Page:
Trump’s Plan To Deport Vietnamese Refugees, Could SSDI Reform Boost Our Workforce?, Family Estrangement

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The Trump administration is proposing to deport thousands of Vietnamese refugees who are undocumented or have been convicted of crimes. We examine the plan. Then, unemployment levels are at record lows, but 76 percent of Wisconsin business leaders report having trouble finding workers. We hear from a guest who says examining federal disability insurance could be a key factor in boosting labor participation. We also talk to the author of a new memoir about her experience of family estrangement.

Featured in this Show

  • Her Mother Was Emotionally Abusive For Years, So She Walked Away

    When Harriet Brown decided to cut ties with her mother after years of emotional abuse, it was a huge relief.

    “I didn’t even have a choice about it at that point, it was like everything in me, my body, my mind said, ‘I have to walk away,’” she said.

    For years Brown thought she was alone in her experience of estrangement — that everyone else could make their relationships with family work. Not until she started researching and writing her new book, “Shadow Daughter: A Memoir of Estrangement” while teaching at Syracuse University did she realize the experience is much more common than people think.

    “There’s a lot of stigma around family estrangement,” she said. “People don’t talk about it, but when I … started talking to people looking for stories, I couldn’t believe like pretty much everyone I talked to has had some experience of estrangement somewhere along the line.”

    Many of those she spoke with said it saved their lives.

    “That’s how I feel, too,” she said. “If I hadn’t taken the steps I did to cut ties with my mother in my case, I think my life would have gone downhill in a very different way.”

    From a very early age, Brown never felt acknowledged by her mother, who was critical and would undercut her, she said. By the time she was a teenager, they fought constantly. For years after, they tried to forge a relationship.

    There is little research into the topic, Brown said, but one thing that has come up is that often the person who chooses to walk away is very clear about why, whereas those on the other end, who didn’t make that decision, are left feeling unsure of what happened.

    “It’s very hard to hear someone say that for many years you have made me feel like this or our relationship has been hard for me or toxic for me,” she said. “But listening to each other is the only way to sort of mend those relationships.”

    But for Brown and her mother, it was a bad fit, she said.

    She can’t speak for her mother, but the cost was too high for her. Trying to remain in touch caused so much anxiety, depression and panic attacks that eventually she had to walk away.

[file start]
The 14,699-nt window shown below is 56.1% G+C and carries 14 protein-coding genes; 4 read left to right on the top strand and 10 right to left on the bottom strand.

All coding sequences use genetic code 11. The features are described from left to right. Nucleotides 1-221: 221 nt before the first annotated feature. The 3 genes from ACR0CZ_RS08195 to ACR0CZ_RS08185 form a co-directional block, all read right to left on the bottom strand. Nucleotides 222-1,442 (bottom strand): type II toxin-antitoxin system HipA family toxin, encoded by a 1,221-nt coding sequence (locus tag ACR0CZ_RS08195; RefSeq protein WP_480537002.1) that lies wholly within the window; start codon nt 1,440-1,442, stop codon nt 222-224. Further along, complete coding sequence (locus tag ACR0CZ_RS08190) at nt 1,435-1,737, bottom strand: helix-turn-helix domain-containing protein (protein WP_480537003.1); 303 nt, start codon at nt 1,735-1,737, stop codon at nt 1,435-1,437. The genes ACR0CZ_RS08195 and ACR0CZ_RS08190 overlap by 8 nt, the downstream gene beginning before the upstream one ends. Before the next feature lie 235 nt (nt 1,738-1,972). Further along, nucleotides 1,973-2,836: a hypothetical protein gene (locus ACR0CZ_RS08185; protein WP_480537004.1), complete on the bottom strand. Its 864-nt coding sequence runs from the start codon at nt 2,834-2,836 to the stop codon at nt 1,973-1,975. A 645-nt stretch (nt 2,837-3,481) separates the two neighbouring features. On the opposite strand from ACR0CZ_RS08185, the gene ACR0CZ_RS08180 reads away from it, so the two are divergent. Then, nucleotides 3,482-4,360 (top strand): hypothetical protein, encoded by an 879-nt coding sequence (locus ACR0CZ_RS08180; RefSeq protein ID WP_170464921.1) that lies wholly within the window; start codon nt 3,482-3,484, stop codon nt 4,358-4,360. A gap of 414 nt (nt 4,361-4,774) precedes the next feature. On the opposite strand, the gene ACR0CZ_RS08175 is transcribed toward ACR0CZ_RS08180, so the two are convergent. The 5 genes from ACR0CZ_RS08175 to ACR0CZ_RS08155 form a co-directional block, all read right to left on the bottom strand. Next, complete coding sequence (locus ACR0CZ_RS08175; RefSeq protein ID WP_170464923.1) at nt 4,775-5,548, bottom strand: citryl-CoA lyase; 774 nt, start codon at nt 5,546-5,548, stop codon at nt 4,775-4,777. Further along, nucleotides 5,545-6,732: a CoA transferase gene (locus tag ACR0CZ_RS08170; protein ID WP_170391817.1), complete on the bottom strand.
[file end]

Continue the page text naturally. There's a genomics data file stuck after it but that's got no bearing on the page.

“When you’re a kid, you don’t know any better,” Brown said. “This is your family and you assume that whatever is happening in your family is normal.”

    Not until she saw how her friends interacted with their families did she slowly start to realize that her experience wasn’t normal or healthy.

    “Some people say … when I don’t feel happy, when I’m sad, upset, whatever, I call my mother and just the sound of her voice makes me feel better, and I realized I never had that feeling about my mother,” Brown said.

    Walking away from a family member is incredibly difficult, she said, and on top of that, there’s a reluctance to talk about it.

    “It was something I tried not to talk about for a long time,” Brown said.

    “And that theme I heard from a lot of people, that you don’t want to admit that this relationship that’s supposed to be this primal and primary relationship isn’t working for you, there’s got to be something wrong with you if it’s not.”

    Our culture is built on the nuclear family, Brown said. Evolutionarily we have survived and thrived as a species because of the nurturing that happens in families.

    “When you are in an estrangement situation you’re going against biology, you’re going against the culture, you’re going against tradition and it’s very threatening for people,” she said. “There is a lot of judgment.”

    Though Brown says attitudes are changing, in part because people look outside of their nuclear families for support more than they used to, she said.

    “The important thing to remember is estrangement sometimes is a healthy option,” Brown said. “We think of it as a failure, but really what we should be thinking of is what promotes the best quality of life.”

  • Breaking Down Trump's Plan To Deport Vietnamese Refugees

    The Trump administration is reinterpreting a 2008 agreement that protects Vietnamese refugees from deportation. We look at how the deal has traditionally been viewed, how the White House is approaching the matter and what it could mean for Vietnamese migrants.

  • Reform To SSDI Could Boost Workforce

    We’re seeing record low unemployment rates in the state but yet many employers are facing constant challenges in trying to find enough employees. We hear from a guest who says the solution to this problem could lie in reform to our Social Security Disability Insurance programs and benefits. We find out more.

  • Making The Decision To Be Estranged From Family Members

    Estrangements can happen for a variety of reasons, but are rarely the result of a single, dramatic event. People on either side of an estrangement can have very different interpretations of causes and fault. A writer shares her own estrangement from her mother, as well as research and interviews she’s done on the topic.

Episode Credits

  • Rob Ferrett Host
  • Derrell Connor Host
  • Judith Siers-Poisson Producer
  • Bill Martens Producer
  • Natalie Guyette Producer
  • Harriet Brown Guest
  • Rick Su Guest
  • Collin Roth Guest